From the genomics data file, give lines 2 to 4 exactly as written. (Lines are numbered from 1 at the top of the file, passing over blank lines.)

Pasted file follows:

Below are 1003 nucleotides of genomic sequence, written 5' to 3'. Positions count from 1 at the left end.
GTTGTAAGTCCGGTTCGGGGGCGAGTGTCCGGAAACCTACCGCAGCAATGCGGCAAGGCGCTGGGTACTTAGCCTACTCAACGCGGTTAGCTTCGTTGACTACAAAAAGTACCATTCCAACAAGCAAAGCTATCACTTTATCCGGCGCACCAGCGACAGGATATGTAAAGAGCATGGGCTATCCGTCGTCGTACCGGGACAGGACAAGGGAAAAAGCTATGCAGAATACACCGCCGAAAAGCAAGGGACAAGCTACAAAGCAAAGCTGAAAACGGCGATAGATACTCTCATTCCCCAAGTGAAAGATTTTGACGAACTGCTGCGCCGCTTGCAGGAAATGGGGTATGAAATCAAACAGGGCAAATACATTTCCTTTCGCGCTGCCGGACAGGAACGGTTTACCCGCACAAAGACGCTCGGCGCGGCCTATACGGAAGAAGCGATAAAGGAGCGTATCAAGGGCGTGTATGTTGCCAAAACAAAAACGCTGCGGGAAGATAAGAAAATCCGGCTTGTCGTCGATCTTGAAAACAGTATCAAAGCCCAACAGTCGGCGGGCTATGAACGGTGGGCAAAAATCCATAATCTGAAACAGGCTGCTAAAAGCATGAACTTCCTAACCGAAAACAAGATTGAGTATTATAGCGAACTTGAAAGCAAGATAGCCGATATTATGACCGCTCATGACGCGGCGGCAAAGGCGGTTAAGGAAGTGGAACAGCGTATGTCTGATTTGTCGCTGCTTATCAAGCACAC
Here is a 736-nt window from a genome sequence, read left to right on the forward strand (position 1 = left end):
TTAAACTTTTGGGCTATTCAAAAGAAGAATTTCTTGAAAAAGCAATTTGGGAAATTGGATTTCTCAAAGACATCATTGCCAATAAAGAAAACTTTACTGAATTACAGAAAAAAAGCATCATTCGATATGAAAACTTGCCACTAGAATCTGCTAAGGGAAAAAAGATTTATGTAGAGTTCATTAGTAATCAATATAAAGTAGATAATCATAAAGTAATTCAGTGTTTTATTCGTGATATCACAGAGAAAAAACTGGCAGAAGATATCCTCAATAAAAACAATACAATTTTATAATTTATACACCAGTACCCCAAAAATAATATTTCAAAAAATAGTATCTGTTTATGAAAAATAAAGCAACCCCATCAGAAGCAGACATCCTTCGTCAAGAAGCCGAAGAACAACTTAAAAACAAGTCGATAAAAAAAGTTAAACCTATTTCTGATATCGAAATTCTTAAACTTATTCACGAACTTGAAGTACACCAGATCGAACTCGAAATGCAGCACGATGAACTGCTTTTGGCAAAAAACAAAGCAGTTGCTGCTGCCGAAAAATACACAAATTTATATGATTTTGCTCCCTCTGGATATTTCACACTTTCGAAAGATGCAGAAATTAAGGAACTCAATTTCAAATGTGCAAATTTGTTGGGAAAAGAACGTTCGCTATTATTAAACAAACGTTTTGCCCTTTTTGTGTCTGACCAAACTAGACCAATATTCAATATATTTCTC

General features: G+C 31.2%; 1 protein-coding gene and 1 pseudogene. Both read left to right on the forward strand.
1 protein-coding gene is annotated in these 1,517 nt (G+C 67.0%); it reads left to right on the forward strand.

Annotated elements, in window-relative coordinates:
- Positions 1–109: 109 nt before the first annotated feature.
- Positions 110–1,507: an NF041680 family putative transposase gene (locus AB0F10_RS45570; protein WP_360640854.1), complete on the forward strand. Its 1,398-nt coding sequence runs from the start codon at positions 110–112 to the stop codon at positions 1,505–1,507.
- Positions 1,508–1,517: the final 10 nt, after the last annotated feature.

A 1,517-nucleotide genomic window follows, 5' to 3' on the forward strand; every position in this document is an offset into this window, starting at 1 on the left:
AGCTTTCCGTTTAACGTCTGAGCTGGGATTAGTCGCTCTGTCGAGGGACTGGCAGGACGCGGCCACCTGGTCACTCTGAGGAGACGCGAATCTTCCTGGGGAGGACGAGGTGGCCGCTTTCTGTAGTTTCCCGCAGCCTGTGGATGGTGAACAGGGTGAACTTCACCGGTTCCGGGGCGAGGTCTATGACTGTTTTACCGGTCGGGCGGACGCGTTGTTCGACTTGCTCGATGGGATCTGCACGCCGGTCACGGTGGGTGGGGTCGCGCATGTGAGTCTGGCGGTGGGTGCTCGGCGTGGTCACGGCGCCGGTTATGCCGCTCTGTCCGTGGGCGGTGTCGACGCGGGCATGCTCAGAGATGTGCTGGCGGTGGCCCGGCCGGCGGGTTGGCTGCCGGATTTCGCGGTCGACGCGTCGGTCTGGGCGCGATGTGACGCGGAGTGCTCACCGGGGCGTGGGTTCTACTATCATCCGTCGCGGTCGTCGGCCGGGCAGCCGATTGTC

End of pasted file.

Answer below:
GTTGTAAGTCCGGTTCGGGGGCGAGTGTCCGGAAACCTACCGCAGCAATGCGGCAAGGCGCTGGGTACTTAGCCTACTCAACGCGGTTAGCTTCGTTGACTACAAAAAGTACCATTCCAACAAGCAAAGCTATCACTTTATCCGGCGCACCAGCGACAGGATATGTAAAGAGCATGGGCTATCCGTCGTCGTACCGGGACAGGACAAGGGAAAAAGCTATGCAGAATACACCGCCGAAAAGCAAGGGACAAGCTACAAAGCAAAGCTGAAAACGGCGATAGATACTCTCATTCCCCAAGTGAAAGATTTTGACGAACTGCTGCGCCGCTTGCAGGAAATGGGGTATGAAATCAAACAGGGCAAATACATTTCCTTTCGCGCTGCCGGACAGGAACGGTTTACCCGCACAAAGACGCTCGGCGCGGCCTATACGGAAGAAGCGATAAAGGAGCGTATCAAGGGCGTGTATGTTGCCAAAACAAAAACGCTGCGGGAAGATAAGAAAATCCGGCTTGTCGTCGATCTTGAAAACAGTATCAAAGCCCAACAGTCGGCGGGCTATGAACGGTGGGCAAAAATCCATAATCTGAAACAGGCTGCTAAAAGCATGAACTTCCTAACCGAAAACAAGATTGAGTATTATAGCGAACTTGAAAGCAAGATAGCCGATATTATGACCGCTCATGACGCGGCGGCAAAGGCGGTTAAGGAAGTGGAACAGCGTATGTCTGATTTGTCGCTGCTTATCAAGCACAC
Here is a 736-nt window from a genome sequence, read left to right on the forward strand (position 1 = left end):
TTAAACTTTTGGGCTATTCAAAAGAAGAATTTCTTGAAAAAGCAATTTGGGAAATTGGATTTCTCAAAGACATCATTGCCAATAAAGAAAACTTTACTGAATTACAGAAAAAAAGCATCATTCGATATGAAAACTTGCCACTAGAATCTGCTAAGGGAAAAAAGATTTATGTAGAGTTCATTAGTAATCAATATAAAGTAGATAATCATAAAGTAATTCAGTGTTTTATTCGTGATATCACAGAGAAAAAACTGGCAGAAGATATCCTCAATAAAAACAATACAATTTTATAATTTATACACCAGTACCCCAAAAATAATATTTCAAAAAATAGTATCTGTTTATGAAAAATAAAGCAACCCCATCAGAAGCAGACATCCTTCGTCAAGAAGCCGAAGAACAACTTAAAAACAAGTCGATAAAAAAAGTTAAACCTATTTCTGATATCGAAATTCTTAAACTTATTCACGAACTTGAAGTACACCAGATCGAACTCGAAATGCAGCACGATGAACTGCTTTTGGCAAAAAACAAAGCAGTTGCTGCTGCCGAAAAATACACAAATTTATATGATTTTGCTCCCTCTGGATATTTCACACTTTCGAAAGATGCAGAAATTAAGGAACTCAATTTCAAATGTGCAAATTTGTTGGGAAAAGAACGTTCGCTATTATTAAACAAACGTTTTGCCCTTTTTGTGTCTGACCAAACTAGACCAATATTCAATATATTTCTC